Steve had been trucking for eight years now. He started relatively late in life at 45 years of age. He was now 53 and relished every day of his life. He loved his life on the road. Every day brought new experiences and new country-side. He was seeing the USA as few people ever did. Life from the driver's seat of a big rig allowed Steve to see the real America. Yes he was able to stop and visit all the sites we've all heard about, from Venice Beach to Vegas to Wrigley Field to the Twin Tower memorial. Steve had taken time to see it all.
But what Steve really cherished about his job was seeing the parts of the city that travel brochures leave out. More importantly, Steve got to meet all the regular people who, like he, were working hard day in and day out to make a living. People working on loading docks to support their families. Truck-stop waitresses working two jobs and going to school to make a better life. Off duty state and local police being called out in the middle of the night during ice storms to work multi-vehicle accidents. In short Steve got to see normal people doing the everyday things it takes to keep our world running.
Over the years Steve had grown to honor and respect all people who worked hard every day to make a living regardless of their profession. Over the years, television has so glamorized the workplace to where many young people coming out of school expect to start out as CEO or, at the very least, VP. The reality is that 90% of Americans toil in a service industry or work at a shift production job to make it possible for all of us to have the quality of life that make living in these United States the envy of the rest of the world.
Steve had done it all. He had worked himself from the mailroom to a position in upper management with his first company. He likes to say he had worked himself up to his level of incompetence. He found, only in hindsight, that the higher he rose with-in the company the more he hated his job. His job had morphed from providing for his customers to serving his bosses. It was no longer a matter of providing a better product at a competitive price, but increasing profits.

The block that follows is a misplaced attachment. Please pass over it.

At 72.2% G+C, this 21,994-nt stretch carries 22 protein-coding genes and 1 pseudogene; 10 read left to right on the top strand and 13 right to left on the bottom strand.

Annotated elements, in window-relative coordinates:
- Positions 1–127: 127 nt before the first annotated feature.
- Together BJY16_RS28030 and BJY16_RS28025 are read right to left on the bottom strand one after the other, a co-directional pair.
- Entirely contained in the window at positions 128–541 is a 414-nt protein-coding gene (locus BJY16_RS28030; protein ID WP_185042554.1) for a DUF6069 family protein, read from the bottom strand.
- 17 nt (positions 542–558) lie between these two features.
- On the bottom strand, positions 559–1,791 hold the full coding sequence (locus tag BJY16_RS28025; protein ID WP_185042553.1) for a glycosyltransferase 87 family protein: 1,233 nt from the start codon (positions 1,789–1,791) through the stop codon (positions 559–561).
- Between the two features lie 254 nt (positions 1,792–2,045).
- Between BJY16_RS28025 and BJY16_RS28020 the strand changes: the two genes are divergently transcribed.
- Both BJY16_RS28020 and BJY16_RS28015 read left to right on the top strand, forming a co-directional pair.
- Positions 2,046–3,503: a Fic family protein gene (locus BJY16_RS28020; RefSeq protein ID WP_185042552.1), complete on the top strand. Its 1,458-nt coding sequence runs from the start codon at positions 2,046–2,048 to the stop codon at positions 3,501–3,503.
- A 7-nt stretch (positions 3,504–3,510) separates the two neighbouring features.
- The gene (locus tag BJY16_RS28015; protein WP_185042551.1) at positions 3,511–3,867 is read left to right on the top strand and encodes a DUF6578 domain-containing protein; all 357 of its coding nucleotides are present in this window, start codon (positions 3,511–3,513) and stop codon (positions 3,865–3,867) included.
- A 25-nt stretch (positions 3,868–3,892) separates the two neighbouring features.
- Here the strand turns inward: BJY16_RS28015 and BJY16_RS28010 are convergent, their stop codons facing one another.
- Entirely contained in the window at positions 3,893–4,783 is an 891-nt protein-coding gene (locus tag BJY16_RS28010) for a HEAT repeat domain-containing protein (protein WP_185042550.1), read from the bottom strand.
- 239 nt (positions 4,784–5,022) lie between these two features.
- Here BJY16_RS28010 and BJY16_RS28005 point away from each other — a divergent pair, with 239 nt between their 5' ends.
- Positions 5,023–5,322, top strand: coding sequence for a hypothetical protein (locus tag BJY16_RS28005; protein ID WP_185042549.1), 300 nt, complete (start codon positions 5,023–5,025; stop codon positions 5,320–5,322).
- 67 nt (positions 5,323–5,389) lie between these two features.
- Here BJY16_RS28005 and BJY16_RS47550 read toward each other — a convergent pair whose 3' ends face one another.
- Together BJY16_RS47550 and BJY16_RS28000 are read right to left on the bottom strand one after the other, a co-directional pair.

Even so, if it hadn't been for The Accident, he would probably still be toiling away in blissful ignorance. Steve would still be getting up every morning going to a job that held increasingly less satisfaction because that is what he did.
The Accident Eight years ago the police arrived at Steve's office to give him the news. A drunk driver had weaved across the centerline hitting the car his wife and 15 year old son occupied. They were killed instantly.
In a daze, Steve stood to accompany the police to the morgue and collapsed. On the way down, he struck his head on the corner of his desk knocking himself unconscious. Hearing the commotion, Steve's secretary called 911 for an ambulance.
Steve woke two days later in the hospital to the new nightmare that was his life. Not only had he suffered a concussion in the fall, but now he was faced with the task of burying his family. Fortunately, Jack, Steve's brother dropped everything and flew 1500 miles to take charge. Jack made all the arrangements for the funerals. He contacted everyone who needed contacting and made sure that his brother got the best care available. Then he made sure that he was there for Steve, not allowing Steve the option of slipping into depression.
Slowly, after the first few weeks, Steve began to return to the land of the living. As he began to think for himself again, he realized that he would never be able to repay Jack for everything he had done for him and his family. Jack's simple reply was "that's what family is for."
Steve had been gone from his job for 4 weeks when he got a call from his boss. After giving perfunctory condolences, his boss came to the point. "Steve, when are you coming back to work? I realize you have experienced a tragedy, but we need you back at work or we may need to find a replacement."
"Mr. James, I have over 8 weeks of vacation plus comp time on the books. I have been with the company for 22 years now. Are you telling me that if I don't come back to work immediately, you will fire me?" replied Steve, starting to get upset with his boss.
"Yes Steve, unfortunately that's exactly what I am saying. We still have a business to run and you need to get back to work."
Steve, now thoroughly aroused, replied "Well Mr. James, why don't you consider this my exit interview and send my final check to my mailing address of record. I resign effective immediately!"
With that, Steve hung up the phone on his old boss and his old way of life.
Going forward 8years found Steve driving through Montana one fine summer day. The sky was the deep cobalt blue that is seemingly only found in the west's high desert. The temperature was hovering at 75 and, for a change, there was no wind. All in all, it was one of those perfect days that make up for all the miserable days.